« VorigeDoorgaan »
there must, therefore be parties in the spiritual theocracy, if we would have a pure, free, and lasting political democracy.*
But it ought still further to be borne in mind that denominational education, at least so far as it regards Presbyterianism, is not sectarian education. The end aimed at, and which we have shown to be absolutely necessary to the best interests of society, is the thorough religious education of the people, in contradistinction to their mere instruction in certain comparatively unimportant branches; and this end, we have seen, cannot be secured by a State education nor by any attempted union of different religious bodies, and must therefore be attained, if attained at all, by the efficient and harmonious effects of some one denomination. As, therefore, by a State education I mean that which is not only patronized by, but is under the direction and regulating control of the State; so by a denominational education, I mean that which is under the efficient control and direction of some religious denomination, to which it looks therefore as the chief source of permanent endowment. The end aimed at, therefore, is not to make sectarianized pupils, but to secure an efficient religious government and discipline, and a course of instruction thoroughly imbued and pervaded by the mild and heavenly influence of religious truth. The basis on which such institutions are to be erected, is not any one ecclesiastical system in all its minute peculiarities, but that truly catholic foundation,-THE BIBLE, THE WHOLE BIBLE,-including which we have all religion, and excluding which we have none. But as this basis itself admits of varying construction, in order to give its influence un broken and undivided effect, it must be exhibited through the interpretation of some one denomination. Now it must be admitted that in this respect the Presbyterian Church stands eminently distinguished among other denominations; and that while she is too commonly believed to be the most narrow, bigoted, and peculiar in her doctrinal views, she is in reality most catholic and liberal, and eminently adapted to be the guardian and patron of a religious education. The Presbyterian Church can endow and govern educational institutions without making them necessarily or essentially seminaries teaching Presbyterianism. The entire standards of our Church, which contain the complete code of our doctrinal views and ecclesiastical polity, are not regarded as necessary terms of general membership and Christian communion, but are only imposed as the necessary terms of ruling and ministerial office-bearing in the Church;t and since therefore our only terms of communion are the fundamental truths of the Gospel and the evidences of personal piety, our basis for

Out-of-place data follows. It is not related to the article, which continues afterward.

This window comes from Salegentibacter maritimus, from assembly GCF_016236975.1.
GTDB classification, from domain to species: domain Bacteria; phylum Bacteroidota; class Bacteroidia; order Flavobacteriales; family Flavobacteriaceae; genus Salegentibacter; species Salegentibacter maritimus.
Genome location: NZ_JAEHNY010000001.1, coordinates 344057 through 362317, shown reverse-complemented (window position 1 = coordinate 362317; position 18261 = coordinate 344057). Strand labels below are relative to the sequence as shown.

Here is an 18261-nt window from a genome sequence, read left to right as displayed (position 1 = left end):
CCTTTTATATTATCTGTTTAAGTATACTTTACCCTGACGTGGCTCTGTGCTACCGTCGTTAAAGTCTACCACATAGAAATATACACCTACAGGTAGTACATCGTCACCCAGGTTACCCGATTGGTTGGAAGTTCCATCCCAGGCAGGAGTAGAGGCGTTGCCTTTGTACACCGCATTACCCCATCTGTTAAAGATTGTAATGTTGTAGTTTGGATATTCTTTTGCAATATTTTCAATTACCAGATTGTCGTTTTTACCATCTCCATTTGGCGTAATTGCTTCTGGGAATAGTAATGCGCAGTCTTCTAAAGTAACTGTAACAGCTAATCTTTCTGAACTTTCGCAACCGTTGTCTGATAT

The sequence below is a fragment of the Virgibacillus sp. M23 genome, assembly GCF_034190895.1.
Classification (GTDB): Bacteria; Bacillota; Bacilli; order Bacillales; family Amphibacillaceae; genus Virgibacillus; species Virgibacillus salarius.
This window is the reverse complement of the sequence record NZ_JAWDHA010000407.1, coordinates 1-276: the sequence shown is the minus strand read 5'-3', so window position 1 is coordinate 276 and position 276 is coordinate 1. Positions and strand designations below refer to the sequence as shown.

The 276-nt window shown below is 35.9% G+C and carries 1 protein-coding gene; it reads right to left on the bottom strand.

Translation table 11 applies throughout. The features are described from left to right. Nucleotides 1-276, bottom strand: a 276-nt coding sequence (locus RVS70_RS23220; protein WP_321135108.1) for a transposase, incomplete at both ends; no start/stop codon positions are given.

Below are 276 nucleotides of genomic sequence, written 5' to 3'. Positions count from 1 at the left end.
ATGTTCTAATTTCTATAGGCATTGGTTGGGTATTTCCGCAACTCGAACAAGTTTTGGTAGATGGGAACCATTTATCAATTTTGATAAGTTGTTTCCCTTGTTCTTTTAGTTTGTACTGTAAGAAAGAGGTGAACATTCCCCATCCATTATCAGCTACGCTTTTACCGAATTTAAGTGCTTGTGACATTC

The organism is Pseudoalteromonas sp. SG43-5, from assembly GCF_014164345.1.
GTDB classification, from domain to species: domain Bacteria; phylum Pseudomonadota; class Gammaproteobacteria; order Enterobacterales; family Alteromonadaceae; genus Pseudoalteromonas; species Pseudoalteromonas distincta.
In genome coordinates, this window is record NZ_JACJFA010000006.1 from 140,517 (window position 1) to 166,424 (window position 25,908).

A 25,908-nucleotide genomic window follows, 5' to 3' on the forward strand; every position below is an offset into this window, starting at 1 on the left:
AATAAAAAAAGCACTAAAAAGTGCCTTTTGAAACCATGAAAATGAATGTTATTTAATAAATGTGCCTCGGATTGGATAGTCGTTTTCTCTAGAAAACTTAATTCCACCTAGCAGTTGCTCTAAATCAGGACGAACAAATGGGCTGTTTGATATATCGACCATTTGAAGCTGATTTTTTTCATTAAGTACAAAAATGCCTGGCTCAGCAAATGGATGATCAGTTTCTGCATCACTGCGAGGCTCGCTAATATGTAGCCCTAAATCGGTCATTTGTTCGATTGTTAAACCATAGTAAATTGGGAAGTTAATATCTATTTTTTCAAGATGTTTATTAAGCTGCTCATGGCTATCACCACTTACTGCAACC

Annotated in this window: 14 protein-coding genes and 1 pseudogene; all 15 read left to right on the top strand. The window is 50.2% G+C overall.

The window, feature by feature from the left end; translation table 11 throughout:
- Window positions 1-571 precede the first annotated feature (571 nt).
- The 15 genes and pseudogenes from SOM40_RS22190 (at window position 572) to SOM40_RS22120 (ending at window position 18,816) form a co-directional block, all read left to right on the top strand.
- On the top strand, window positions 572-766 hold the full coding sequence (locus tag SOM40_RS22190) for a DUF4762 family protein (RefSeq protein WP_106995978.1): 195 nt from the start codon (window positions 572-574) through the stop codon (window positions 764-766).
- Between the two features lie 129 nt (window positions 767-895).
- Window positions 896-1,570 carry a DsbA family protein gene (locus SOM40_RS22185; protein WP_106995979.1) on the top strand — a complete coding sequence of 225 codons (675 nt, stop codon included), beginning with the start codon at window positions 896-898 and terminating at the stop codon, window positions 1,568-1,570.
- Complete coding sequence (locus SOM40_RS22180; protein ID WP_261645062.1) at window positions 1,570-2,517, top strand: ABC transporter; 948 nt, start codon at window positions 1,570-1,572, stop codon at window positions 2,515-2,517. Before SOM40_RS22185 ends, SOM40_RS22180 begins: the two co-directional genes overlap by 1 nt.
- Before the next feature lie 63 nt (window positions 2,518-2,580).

* See Duff on India and India Missions, pp. 534, 539, 573. † See Dr. Janeway's Sermon on the Presbyterian Church, Introduction, and p. 32; Hill's Institutes of the Church of Scotland, p. 150, 153; Dr. Carlisle of Ireland, on the Use and Abuse of Creeds or Confessions, p. 24, &c.; Directory for Wor. ship, ch. iv, p. 499; Bib. Repertory, p. 462, for 1840, and for Oct. of same year; Hodge's Hist. of the Presb. Church, vol. ii, pp. 271, 305, 351, 338; Dunlap's Confessions of Faith of the Church of Scotland, vol. I, p. cxlii, &c., cix, xxxv.